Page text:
Thursday 8th – Saturday 10th November 2018
Those of you who have been reading this blog since day 1, may, if you cast your mind back, remember that the title was;
“DAY 1 of 120”
If you were really paying attention you will have noticed that the, “…of 120” stopped being used after day 12. At the time this was pure idleness but I am thinking of reintroducing it just so, on Monday, I can have a title of;
“Day 121 of 120”
Yes folks, it looks very much like the blog and our trip is to continue beyond its original remit of 120 days or 4 months.
However, our time, as our cash, is finite and the end is in sight. We have booked our ferry tickets home from Santander, Spain to Portsmouth and we sail on Saturday 17th November returning late on Sunday 18th.
To this end we have begun the journey North and today (Saturday 10th November) we have arrived in a place called Arboli in the Catalonia region of Spain. It is kind of between Barcelona and Valencia but, inland.
Prior to this we had a couple of lazy days. One deliberate; resting after the Bernia ridge with just a few routes at Alcalalí. One semi-enforced due to high NE winds which meant our choice of crag (Gandia) was ‘chilly’ to say the least. We quit after just 3 climbs. It doesn’t bode well for our return to a British winter and climbing in… well, anywhere really!
A Long drive today (Saturday 10th) over 200 miles, so we just did a couple of climbs on arrival at Arboli to stretch our muscles after too long sitting in the van (sorry Gandalf).
Wild camp tonight. Beautiful spot. About 1 km outside Arboli on a ridge with great views in pretty much every direction. To the north, about a kilometre away across the valley we can see the hilltop town of Siurana beautifully lit by the sunset.
To the west, nothing but hills with a line of wind turbines just about visible on the horizon (I like wind turbines). Stunning sunset.
So, let me fill you in on a couple of thing we have learned over the last three days
Lesson 1. English coach tours can be embarrassing
We were parked up having our lunch in a place called Xaló. A pleasant little place on Alicante’s wine tour route. We were near a coach tour bus and watched as, in dribs and drabs the passengers returned. They were almost caricatures of the very worst of the unhealthy middle aged English abroad. You could almost hear their arteries hardening. One might question how people allow themselves to get in such a state or ask, “Why such dreadful posture?” or, “How slow is it actually possible to walk before you are declared stationary?” You could ask those questions. But what was the question that crossed Mr (aught to be ashamed of himself) P’s mind?
“I wonder if they carry body bags. You know, just in case.”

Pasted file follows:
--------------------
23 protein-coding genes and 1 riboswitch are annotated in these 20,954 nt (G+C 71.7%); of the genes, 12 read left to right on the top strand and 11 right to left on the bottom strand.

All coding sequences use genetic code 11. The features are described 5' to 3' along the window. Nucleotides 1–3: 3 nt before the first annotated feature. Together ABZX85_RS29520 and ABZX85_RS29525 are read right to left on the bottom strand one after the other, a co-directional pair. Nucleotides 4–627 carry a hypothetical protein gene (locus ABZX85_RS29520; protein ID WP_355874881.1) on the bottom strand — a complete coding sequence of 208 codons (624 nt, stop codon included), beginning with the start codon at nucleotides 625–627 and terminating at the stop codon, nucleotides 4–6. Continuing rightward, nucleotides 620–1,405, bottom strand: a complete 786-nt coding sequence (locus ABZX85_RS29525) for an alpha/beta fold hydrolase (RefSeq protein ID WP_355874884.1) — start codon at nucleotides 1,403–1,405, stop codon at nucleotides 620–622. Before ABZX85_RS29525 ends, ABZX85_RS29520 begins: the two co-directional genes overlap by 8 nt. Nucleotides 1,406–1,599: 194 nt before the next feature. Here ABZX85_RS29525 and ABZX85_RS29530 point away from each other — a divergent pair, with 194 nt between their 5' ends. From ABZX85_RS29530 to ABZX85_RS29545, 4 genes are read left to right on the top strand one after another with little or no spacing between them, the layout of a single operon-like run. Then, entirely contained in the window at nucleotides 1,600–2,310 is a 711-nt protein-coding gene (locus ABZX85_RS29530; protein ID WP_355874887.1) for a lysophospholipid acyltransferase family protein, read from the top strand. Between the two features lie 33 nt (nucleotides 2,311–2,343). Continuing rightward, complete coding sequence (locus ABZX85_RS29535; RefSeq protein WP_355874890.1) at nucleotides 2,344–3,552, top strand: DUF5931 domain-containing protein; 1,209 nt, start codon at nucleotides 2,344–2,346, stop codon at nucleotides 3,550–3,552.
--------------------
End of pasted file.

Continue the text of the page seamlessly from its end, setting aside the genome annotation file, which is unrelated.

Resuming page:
Lesson 2. The Spanish have what can only be described as a laissez-faire attitude to parking.
Parking in England is bad and getting more inconsiderate as the years roll by but, it has nothing on Spanish parking. Rather than citing examples of this let’s drop in on Alejandro’s driving test from a few years back…
Driving instructor: “Now then Alejandro, you only have one more section in this driving test between you and a pass.”
Alejandro beams. He’s been looking forward to this bit. Practicing and observing his grandmother, an excellent exponent of this particular driving skill, when he goes out shopping with her
Driving instructor: “Alejandro, I would like you to park the car please near that supermarket you can see up ahead.”
“Mirror signal, manoeuvre.” thinks Alejandro and in a matter of a few turns of the steering wheel the deed is done. He looks expectantly at the instructor.
Driving instructor: “Well Alejandro, you’ve parked on the wrong side of the road, on a blind bend about 1.5 metres from the kerb, at a very rakish angle and to top it all you are on a pedestrian crossing. What can I say? You’ve performed extremely well all the way through the test and, right at the very end… (his voice falters) I’m lost for words.”
Alejandro looks nervous. He feels a trickle of sweat drip down his back.
Driving instructor his voice breaking with emotion: “Alejandro, that was… (tears well in his eyes) ..just about the best parking I have ever seen. You pulled out all the stops there. You have obviously been practicing everything I taught you. Well done you’ve passed your driving test.”
There is a difference though. In the UK people get very irate about this kind of behaviour. In Spain it seems to be just accepted as the norm by both other road users and the perpetrators.
I will not be writing a blog tomorrow. At 11am you will be busy observing a 2 minute silence.
Let us not remember them for just 2 minutes
Let us honour them with the silence
And remember them always